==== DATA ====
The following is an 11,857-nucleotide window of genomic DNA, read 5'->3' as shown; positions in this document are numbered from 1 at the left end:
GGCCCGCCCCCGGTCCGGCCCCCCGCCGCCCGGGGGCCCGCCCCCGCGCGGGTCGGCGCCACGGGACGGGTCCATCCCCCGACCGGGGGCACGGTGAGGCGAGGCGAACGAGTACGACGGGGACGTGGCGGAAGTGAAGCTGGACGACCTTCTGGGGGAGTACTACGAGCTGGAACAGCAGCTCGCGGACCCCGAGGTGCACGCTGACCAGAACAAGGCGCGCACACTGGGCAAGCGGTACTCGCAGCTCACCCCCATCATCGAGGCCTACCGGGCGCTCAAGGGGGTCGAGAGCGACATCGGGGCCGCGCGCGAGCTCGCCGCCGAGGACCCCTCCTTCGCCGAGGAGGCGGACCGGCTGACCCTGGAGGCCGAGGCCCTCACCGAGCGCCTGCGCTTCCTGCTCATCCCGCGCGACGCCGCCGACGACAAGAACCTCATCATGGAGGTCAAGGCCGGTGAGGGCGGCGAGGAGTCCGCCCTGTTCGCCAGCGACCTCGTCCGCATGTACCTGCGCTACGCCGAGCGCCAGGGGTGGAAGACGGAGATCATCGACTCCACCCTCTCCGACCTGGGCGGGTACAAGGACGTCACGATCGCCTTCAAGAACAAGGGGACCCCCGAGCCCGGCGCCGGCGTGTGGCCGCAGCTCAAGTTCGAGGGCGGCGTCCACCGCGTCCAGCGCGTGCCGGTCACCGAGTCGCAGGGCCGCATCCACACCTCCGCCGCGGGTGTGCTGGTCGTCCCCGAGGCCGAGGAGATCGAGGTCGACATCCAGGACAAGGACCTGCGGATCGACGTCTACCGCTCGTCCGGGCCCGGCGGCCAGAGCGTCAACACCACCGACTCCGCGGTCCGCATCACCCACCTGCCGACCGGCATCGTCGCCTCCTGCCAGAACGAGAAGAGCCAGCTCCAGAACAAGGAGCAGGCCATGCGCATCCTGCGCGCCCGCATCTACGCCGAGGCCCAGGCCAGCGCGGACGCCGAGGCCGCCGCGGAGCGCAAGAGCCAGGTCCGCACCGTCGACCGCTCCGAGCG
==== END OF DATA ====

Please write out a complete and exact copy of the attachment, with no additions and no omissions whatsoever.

The following is an 11,857-nucleotide window of genomic DNA, read 5'->3' as shown; positions in this document are numbered from 1 at the left end:
GGCCCGCCCCCGGTCCGGCCCCCCGCCGCCCGGGGGCCCGCCCCCGCGCGGGTCGGCGCCACGGGACGGGTCCATCCCCCGACCGGGGGCACGGTGAGGCGAGGCGAACGAGTACGACGGGGACGTGGCGGAAGTGAAGCTGGACGACCTTCTGGGGGAGTACTACGAGCTGGAACAGCAGCTCGCGGACCCCGAGGTGCACGCTGACCAGAACAAGGCGCGCACACTGGGCAAGCGGTACTCGCAGCTCACCCCCATCATCGAGGCCTACCGGGCGCTCAAGGGGGTCGAGAGCGACATCGGGGCCGCGCGCGAGCTCGCCGCCGAGGACCCCTCCTTCGCCGAGGAGGCGGACCGGCTGACCCTGGAGGCCGAGGCCCTCACCGAGCGCCTGCGCTTCCTGCTCATCCCGCGCGACGCCGCCGACGACAAGAACCTCATCATGGAGGTCAAGGCCGGTGAGGGCGGCGAGGAGTCCGCCCTGTTCGCCAGCGACCTCGTCCGCATGTACCTGCGCTACGCCGAGCGCCAGGGGTGGAAGACGGAGATCATCGACTCCACCCTCTCCGACCTGGGCGGGTACAAGGACGTCACGATCGCCTTCAAGAACAAGGGGACCCCCGAGCCCGGCGCCGGCGTGTGGCCGCAGCTCAAGTTCGAGGGCGGCGTCCACCGCGTCCAGCGCGTGCCGGTCACCGAGTCGCAGGGCCGCATCCACACCTCCGCCGCGGGTGTGCTGGTCGTCCCCGAGGCCGAGGAGATCGAGGTCGACATCCAGGACAAGGACCTGCGGATCGACGTCTACCGCTCGTCCGGGCCCGGCGGCCAGAGCGTCAACACCACCGACTCCGCGGTCCGCATCACCCACCTGCCGACCGGCATCGTCGCCTCCTGCCAGAACGAGAAGAGCCAGCTCCAGAACAAGGAGCAGGCCATGCGCATCCTGCGCGCCCGCATCTACGCCGAGGCCCAGGCCAGCGCGGACGCCGAGGCCGCCGCGGAGCGCAAGAGCCAGGTCCGCACCGTCGACCGCTCCGAGCG